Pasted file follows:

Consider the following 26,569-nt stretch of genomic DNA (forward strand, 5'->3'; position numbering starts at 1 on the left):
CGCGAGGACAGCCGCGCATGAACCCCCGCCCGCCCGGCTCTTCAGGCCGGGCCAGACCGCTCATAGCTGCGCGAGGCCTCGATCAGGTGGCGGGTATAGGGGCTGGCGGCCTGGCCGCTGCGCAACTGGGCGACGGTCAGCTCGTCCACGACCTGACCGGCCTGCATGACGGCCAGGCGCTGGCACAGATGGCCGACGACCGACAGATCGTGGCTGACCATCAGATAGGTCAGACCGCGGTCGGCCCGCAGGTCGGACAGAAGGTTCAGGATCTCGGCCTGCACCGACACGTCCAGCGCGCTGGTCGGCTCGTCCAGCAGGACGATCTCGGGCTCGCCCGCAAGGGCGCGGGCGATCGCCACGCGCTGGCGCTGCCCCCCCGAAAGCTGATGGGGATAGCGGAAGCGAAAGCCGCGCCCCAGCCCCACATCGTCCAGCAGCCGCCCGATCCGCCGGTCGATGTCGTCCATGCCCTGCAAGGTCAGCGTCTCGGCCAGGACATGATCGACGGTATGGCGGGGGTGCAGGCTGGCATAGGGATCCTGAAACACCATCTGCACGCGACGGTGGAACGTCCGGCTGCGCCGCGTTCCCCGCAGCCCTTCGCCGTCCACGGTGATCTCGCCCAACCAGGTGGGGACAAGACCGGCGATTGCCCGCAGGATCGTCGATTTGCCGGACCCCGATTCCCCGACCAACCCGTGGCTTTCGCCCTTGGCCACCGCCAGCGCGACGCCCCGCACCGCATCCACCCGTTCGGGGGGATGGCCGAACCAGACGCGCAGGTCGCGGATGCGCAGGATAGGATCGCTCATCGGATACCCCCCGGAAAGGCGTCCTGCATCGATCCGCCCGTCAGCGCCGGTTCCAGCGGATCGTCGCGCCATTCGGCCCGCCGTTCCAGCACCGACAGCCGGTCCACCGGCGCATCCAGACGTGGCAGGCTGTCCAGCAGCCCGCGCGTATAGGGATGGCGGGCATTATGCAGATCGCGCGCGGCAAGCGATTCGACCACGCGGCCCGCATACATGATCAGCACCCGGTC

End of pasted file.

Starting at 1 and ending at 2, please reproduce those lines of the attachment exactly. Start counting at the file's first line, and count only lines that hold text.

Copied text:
Consider the following 26,569-nt stretch of genomic DNA (forward strand, 5'->3'; position numbering starts at 1 on the left):
CGCGAGGACAGCCGCGCATGAACCCCCGCCCGCCCGGCTCTTCAGGCCGGGCCAGACCGCTCATAGCTGCGCGAGGCCTCGATCAGGTGGCGGGTATAGGGGCTGGCGGCCTGGCCGCTGCGCAACTGGGCGACGGTCAGCTCGTCCACGACCTGACCGGCCTGCATGACGGCCAGGCGCTGGCACAGATGGCCGACGACCGACAGATCGTGGCTGACCATCAGATAGGTCAGACCGCGGTCGGCCCGCAGGTCGGACAGAAGGTTCAGGATCTCGGCCTGCACCGACACGTCCAGCGCGCTGGTCGGCTCGTCCAGCAGGACGATCTCGGGCTCGCCCGCAAGGGCGCGGGCGATCGCCACGCGCTGGCGCTGCCCCCCCGAAAGCTGATGGGGATAGCGGAAGCGAAAGCCGCGCCCCAGCCCCACATCGTCCAGCAGCCGCCCGATCCGCCGGTCGATGTCGTCCATGCCCTGCAAGGTCAGCGTCTCGGCCAGGACATGATCGACGGTATGGCGGGGGTGCAGGCTGGCATAGGGATCCTGAAACACCATCTGCACGCGACGGTGGAACGTCCGGCTGCGCCGCGTTCCCCGCAGCCCTTCGCCGTCCACGGTGATCTCGCCCAACCAGGTGGGGACAAGACCGGCGATTGCCCGCAGGATCGTCGATTTGCCGGACCCCGATTCCCCGACCAACCCGTGGCTTTCGCCCTTGGCCACCGCCAGCGCGACGCCCCGCACCGCATCCACCCGTTCGGGGGGATGGCCGAACCAGACGCGCAGGTCGCGGATGCGCAGGATAGGATCGCTCATCGGATACCCCCCGGAAAGGCGTCCTGCATCGATCCGCCCGTCAGCGCCGGTTCCAGCGGATCGTCGCGCCATTCGGCCCGCCGTTCCAGCACCGACAGCCGGTCCACCGGCGCATCCAGACGTGGCAGGCTGTCCAGCAGCCCGCGCGTATAGGGATGGCGGGCATTATGCAGATCGCGCGCGGCAAGCGATTCGACCACGCGGCCCGCATACATGATCAGCACCCGGTC